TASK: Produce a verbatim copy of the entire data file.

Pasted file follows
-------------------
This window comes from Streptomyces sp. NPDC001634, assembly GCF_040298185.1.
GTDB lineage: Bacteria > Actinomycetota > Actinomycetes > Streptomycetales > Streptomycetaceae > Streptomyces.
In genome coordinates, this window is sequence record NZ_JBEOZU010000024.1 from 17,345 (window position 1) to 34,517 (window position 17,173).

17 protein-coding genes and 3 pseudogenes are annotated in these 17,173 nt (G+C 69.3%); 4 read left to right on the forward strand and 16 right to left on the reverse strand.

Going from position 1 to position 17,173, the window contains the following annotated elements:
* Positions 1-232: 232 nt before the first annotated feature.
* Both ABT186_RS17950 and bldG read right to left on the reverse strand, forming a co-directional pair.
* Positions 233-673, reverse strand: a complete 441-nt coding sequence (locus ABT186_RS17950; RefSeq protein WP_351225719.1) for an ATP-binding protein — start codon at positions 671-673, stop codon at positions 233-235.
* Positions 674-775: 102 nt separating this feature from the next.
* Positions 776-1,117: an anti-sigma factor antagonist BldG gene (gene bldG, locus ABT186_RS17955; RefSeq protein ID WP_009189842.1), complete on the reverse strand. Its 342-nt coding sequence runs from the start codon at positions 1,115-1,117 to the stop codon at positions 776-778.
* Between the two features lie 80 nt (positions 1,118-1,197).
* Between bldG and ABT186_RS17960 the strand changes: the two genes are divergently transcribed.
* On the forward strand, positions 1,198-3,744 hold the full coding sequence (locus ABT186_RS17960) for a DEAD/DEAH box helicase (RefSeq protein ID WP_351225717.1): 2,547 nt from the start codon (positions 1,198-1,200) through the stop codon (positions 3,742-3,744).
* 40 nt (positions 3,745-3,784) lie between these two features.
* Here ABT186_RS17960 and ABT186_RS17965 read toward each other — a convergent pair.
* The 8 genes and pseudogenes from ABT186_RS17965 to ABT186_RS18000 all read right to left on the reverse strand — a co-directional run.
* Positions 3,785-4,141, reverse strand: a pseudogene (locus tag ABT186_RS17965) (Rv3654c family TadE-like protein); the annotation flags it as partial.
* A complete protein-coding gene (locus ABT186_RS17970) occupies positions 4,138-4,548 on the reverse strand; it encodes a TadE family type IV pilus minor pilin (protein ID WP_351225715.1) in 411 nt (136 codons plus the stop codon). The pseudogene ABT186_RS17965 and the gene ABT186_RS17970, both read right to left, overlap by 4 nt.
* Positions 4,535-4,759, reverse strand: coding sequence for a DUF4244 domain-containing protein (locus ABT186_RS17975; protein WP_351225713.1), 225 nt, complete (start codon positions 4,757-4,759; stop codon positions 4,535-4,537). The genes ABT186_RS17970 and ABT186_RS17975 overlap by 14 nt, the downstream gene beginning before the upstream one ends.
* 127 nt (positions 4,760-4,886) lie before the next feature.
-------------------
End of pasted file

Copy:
This window comes from Streptomyces sp. NPDC001634, assembly GCF_040298185.1.
GTDB lineage: Bacteria > Actinomycetota > Actinomycetes > Streptomycetales > Streptomycetaceae > Streptomyces.
In genome coordinates, this window is sequence record NZ_JBEOZU010000024.1 from 17,345 (window position 1) to 34,517 (window position 17,173).

17 protein-coding genes and 3 pseudogenes are annotated in these 17,173 nt (G+C 69.3%); 4 read left to right on the forward strand and 16 right to left on the reverse strand.

Going from position 1 to position 17,173, the window contains the following annotated elements:
* Positions 1-232: 232 nt before the first annotated feature.
* Both ABT186_RS17950 and bldG read right to left on the reverse strand, forming a co-directional pair.
* Positions 233-673, reverse strand: a complete 441-nt coding sequence (locus ABT186_RS17950; RefSeq protein WP_351225719.1) for an ATP-binding protein — start codon at positions 671-673, stop codon at positions 233-235.
* Positions 674-775: 102 nt separating this feature from the next.
* Positions 776-1,117: an anti-sigma factor antagonist BldG gene (gene bldG, locus ABT186_RS17955; RefSeq protein ID WP_009189842.1), complete on the reverse strand. Its 342-nt coding sequence runs from the start codon at positions 1,115-1,117 to the stop codon at positions 776-778.
* Between the two features lie 80 nt (positions 1,118-1,197).
* Between bldG and ABT186_RS17960 the strand changes: the two genes are divergently transcribed.
* On the forward strand, positions 1,198-3,744 hold the full coding sequence (locus ABT186_RS17960) for a DEAD/DEAH box helicase (RefSeq protein ID WP_351225717.1): 2,547 nt from the start codon (positions 1,198-1,200) through the stop codon (positions 3,742-3,744).
* 40 nt (positions 3,745-3,784) lie between these two features.
* Here ABT186_RS17960 and ABT186_RS17965 read toward each other — a convergent pair.
* The 8 genes and pseudogenes from ABT186_RS17965 to ABT186_RS18000 all read right to left on the reverse strand — a co-directional run.
* Positions 3,785-4,141, reverse strand: a pseudogene (locus tag ABT186_RS17965) (Rv3654c family TadE-like protein); the annotation flags it as partial.
* A complete protein-coding gene (locus ABT186_RS17970) occupies positions 4,138-4,548 on the reverse strand; it encodes a TadE family type IV pilus minor pilin (protein ID WP_351225715.1) in 411 nt (136 codons plus the stop codon). The pseudogene ABT186_RS17965 and the gene ABT186_RS17970, both read right to left, overlap by 4 nt.
* Positions 4,535-4,759, reverse strand: coding sequence for a DUF4244 domain-containing protein (locus ABT186_RS17975; protein WP_351225713.1), 225 nt, complete (start codon positions 4,757-4,759; stop codon positions 4,535-4,537). The genes ABT186_RS17970 and ABT186_RS17975 overlap by 14 nt, the downstream gene beginning before the upstream one ends.
* 127 nt (positions 4,760-4,886) lie before the next feature.